The announcement in June that mature mouse cells can be reprogrammed to behave like embryonic stem cells was welcome news to US scientists hamstrung by the federal restrictions on stem cell research.

But even elsewhere in the world, researchers are scrambling to improve upon the technique, which skirts the controversial use of human eggs and embryos.

“These studies are without question among the most important advances over the past five years in the stem cell field,” says the University of Southern California's Martin Pera.

We may well need another breakthrough to obtain reprogrammed human cell lines. Norio Nakatsuji, Kyoto University

George Daley, a stem cell expert at Harvard University, in an email wrote simply, “HUGE.”

A Japanese team led by the Kyoto University's Shinya Yamanaka first unveiled the technique last year (Cell 126, 663–676; 2006), using retroviruses to insert genes into the DNA of mouse fibroblasts. To the field's surprise—and initial skepticism—the team found that only four genes can, in combination, trigger a series of events that shunts cells back into an embryonic state, from which they are able to differentiate into any cell type in the body—an ability dubbed 'pluripotency'. Yamanaka dubbed the cells “induced pluripotent stem” (iPS) cells.

In the papers published in June (Nature doi:10.1038/nature05934; Nature 447, 679–685; Cell Stem Cell 1, 55–70; 2007), three independent teams in Japan and the US used the same four factors and then selected for reprogrammed cells using the proteins Nanog and Oct4, which are characteristic of embryonic stem cells. “The [iPS] cells are as identical to embryonic stem cells as embryonic stem cells are to each other,” says the University of California at Los Angeles's Kathrin Plath, who led one of the teams.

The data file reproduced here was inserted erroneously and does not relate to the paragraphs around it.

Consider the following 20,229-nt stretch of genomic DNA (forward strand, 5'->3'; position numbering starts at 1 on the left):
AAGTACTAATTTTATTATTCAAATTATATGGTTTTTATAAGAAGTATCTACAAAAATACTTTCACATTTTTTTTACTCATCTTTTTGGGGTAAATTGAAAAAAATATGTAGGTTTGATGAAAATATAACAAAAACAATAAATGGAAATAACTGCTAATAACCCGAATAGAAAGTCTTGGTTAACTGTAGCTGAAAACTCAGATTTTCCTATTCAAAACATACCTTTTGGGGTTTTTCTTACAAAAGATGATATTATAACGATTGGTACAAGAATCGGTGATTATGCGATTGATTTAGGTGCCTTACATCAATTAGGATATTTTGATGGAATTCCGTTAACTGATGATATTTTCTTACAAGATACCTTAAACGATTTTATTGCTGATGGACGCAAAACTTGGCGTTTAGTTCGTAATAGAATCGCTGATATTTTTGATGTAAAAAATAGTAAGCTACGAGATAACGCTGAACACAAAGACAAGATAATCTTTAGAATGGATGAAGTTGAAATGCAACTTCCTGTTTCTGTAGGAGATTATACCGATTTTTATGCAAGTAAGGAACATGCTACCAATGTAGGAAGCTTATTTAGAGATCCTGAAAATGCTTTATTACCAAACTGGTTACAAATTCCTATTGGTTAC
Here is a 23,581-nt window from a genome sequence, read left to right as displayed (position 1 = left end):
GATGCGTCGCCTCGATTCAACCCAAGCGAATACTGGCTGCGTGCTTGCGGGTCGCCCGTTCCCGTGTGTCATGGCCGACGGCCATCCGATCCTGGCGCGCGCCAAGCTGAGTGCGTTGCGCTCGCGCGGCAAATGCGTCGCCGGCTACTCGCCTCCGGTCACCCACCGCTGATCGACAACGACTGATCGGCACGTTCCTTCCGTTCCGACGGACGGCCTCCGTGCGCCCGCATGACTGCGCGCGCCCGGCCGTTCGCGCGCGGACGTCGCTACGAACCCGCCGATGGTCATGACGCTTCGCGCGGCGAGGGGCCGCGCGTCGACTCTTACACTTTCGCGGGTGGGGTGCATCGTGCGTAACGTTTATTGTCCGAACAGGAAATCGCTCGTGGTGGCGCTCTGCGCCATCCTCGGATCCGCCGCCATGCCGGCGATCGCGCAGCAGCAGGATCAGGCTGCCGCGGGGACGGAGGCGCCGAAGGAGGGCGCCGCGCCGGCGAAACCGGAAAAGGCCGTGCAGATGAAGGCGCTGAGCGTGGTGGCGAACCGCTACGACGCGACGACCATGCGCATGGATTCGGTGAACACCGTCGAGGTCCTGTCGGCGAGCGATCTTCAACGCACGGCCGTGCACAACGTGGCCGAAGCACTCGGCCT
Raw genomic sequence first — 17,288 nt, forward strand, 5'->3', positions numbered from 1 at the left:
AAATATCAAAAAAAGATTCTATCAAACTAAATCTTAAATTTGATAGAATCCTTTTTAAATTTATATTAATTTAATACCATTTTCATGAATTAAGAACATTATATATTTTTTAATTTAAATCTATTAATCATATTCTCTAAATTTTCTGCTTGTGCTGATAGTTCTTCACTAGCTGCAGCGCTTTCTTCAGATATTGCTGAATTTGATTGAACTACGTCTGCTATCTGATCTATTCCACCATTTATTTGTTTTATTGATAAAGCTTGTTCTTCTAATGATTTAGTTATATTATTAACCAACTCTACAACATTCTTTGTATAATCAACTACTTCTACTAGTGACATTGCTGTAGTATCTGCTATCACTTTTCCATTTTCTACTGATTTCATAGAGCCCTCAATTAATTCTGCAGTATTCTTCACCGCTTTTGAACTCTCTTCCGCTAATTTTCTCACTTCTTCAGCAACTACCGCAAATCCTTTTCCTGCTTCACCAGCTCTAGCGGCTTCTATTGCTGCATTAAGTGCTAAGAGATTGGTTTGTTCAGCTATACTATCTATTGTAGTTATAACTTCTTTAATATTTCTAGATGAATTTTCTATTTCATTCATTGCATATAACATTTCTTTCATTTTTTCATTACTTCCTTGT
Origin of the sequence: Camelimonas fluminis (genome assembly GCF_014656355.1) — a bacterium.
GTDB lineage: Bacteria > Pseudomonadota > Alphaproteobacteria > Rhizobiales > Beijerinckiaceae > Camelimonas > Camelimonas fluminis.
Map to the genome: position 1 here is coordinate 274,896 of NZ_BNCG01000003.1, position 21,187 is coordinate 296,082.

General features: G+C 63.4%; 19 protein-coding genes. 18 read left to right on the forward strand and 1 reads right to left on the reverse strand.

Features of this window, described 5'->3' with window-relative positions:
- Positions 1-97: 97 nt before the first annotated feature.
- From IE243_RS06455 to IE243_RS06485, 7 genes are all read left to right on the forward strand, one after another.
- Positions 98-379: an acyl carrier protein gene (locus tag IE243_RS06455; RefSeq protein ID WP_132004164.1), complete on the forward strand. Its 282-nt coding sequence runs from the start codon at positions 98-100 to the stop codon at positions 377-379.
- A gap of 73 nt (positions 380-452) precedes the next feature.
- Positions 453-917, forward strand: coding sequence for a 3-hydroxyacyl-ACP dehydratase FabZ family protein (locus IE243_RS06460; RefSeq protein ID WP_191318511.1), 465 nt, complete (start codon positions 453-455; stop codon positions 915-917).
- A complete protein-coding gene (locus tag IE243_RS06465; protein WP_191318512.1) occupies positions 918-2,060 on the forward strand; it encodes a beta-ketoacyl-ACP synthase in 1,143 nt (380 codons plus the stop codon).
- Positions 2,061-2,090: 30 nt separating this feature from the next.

Cells are similarly reprogrammed by the unfertilized egg in so-called therapeutic cloning. So far, however, no one has succeeded in deriving stem cells from a cloned human embryo, at least in part because human eggs are complex and are all but unavailable.

Reprogramming human cells using Yamanaka's method would effectively solve the technical and ethical problems with using human eggs or embryos. The aim is to derive stem cell lines genetically matched to individuals with diseases. The cell lines would help model the diseases, test therapies for them and, ideally, produce tissues for transplant.

The ability to take a few cells from a patient's skin or a cheek swab and turn them into stem cells, says Robert Lanza, vice president of research and scientific development for California-based Advanced Cell Technology, “would be like turning lead into gold.”

That's easier said than done, however.

“Mechanisms of maintenance and regulation of pluripotency are quite different between mouse and primate—monkey and human—embryonic stem cells,” says Norio Nakatsuji, director of Kyoto University's Institute for Frontier Medical Sciences. “We may well need another breakthrough to obtain reprogrammed human iPS cell lines.”

For example, the retroviruses used to genetically modify the mouse cells can cause cancer in humans. Rather than use these viruses to express the required proteins, synthetic molecules now being developed could move the proteins across the cell membrane, says Lanza (Stem Cells Dev., in press). Another alternative would be to use small molecules to stimulate the cell's own genes that control the reprogramming process, he adds.

Another hurdle is that some of the genes, such as Myc, used to trigger the reprogramming process are known oncogenes. In theory, these genes should shut down naturally when the cells revert to an embryonic state. But Yamanaka found that nearly 20% of his chimeric mice had tumors that may have been caused by the Myc gene being turned back on.

At least in the mouse, these problems will be overcome in the next few years, says Yamanaka. But Lanza is less optimistic. “There are some very serious hurdles,” Lanza says. “It could take years—if not decades—to get this work in humans in a way that could be used clinically.”

The new method has led some to doubt the need to continue therapeutic cloning, especially given the need to use fresh eggs, a controversial and scarce resource. Lanza says he has only found one egg donor after several years of exhaustive search.

The new findings give reprogramming an edge, with at least a dozen groups—and probably many more—trying to derive human embryonic stem cells. According to the University of Wisconsin's James Thomson, the first scientist to isolate human embryonic stem cells, “Research in this area will now progress very rapidly given that the number of required genes appears to be small.”